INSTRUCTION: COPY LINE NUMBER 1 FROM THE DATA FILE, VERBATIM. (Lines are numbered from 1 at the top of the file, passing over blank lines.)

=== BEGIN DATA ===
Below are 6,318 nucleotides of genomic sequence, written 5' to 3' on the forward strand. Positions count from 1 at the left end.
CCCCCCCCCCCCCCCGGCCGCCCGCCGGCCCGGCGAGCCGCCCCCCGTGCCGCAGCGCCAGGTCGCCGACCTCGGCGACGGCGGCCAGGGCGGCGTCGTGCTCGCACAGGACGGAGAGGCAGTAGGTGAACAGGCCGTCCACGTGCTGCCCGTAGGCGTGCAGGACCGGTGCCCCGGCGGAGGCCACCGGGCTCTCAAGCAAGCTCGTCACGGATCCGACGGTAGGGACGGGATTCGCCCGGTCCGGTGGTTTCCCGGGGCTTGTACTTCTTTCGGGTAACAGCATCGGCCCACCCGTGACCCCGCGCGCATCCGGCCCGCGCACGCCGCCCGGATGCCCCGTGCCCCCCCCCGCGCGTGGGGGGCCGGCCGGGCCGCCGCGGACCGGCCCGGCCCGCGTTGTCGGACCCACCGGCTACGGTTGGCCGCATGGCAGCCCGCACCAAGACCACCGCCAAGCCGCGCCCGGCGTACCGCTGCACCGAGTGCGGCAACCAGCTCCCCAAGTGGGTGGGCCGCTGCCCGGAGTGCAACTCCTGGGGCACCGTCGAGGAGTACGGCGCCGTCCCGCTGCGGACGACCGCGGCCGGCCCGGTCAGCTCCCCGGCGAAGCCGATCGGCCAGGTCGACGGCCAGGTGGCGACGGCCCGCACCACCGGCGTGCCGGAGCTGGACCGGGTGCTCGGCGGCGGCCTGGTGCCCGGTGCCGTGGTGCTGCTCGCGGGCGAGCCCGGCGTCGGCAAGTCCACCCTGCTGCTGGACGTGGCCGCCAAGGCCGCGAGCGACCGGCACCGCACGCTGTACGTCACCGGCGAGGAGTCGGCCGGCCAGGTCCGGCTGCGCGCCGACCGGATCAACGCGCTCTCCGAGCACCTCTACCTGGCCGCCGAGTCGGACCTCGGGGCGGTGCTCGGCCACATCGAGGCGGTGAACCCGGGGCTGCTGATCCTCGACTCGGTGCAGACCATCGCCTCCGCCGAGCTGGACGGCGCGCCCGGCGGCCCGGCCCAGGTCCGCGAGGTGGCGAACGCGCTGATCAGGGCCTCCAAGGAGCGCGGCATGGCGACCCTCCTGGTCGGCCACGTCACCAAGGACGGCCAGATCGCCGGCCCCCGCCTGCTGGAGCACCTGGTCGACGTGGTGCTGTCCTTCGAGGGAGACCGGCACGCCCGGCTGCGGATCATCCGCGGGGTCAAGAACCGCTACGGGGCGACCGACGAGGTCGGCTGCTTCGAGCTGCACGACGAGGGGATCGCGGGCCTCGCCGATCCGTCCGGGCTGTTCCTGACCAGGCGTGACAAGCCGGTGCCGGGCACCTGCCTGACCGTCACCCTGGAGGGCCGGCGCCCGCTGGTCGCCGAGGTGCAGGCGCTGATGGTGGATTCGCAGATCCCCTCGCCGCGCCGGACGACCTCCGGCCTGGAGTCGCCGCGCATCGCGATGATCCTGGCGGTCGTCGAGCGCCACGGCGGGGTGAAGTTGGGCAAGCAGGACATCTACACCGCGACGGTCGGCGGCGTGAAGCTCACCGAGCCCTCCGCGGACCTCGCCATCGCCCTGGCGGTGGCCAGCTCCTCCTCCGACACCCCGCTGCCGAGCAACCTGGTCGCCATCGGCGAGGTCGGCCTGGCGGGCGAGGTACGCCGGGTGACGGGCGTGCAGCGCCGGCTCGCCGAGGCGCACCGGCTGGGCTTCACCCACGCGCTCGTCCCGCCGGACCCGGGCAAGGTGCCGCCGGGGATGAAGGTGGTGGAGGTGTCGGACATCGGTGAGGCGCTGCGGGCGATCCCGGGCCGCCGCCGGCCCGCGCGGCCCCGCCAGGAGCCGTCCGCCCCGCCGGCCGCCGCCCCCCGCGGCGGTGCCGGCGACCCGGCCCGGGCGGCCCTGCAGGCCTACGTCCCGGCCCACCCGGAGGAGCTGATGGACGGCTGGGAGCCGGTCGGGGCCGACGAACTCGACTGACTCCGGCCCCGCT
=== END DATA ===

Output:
Below are 6,318 nucleotides of genomic sequence, written 5' to 3' on the forward strand. Positions count from 1 at the left end.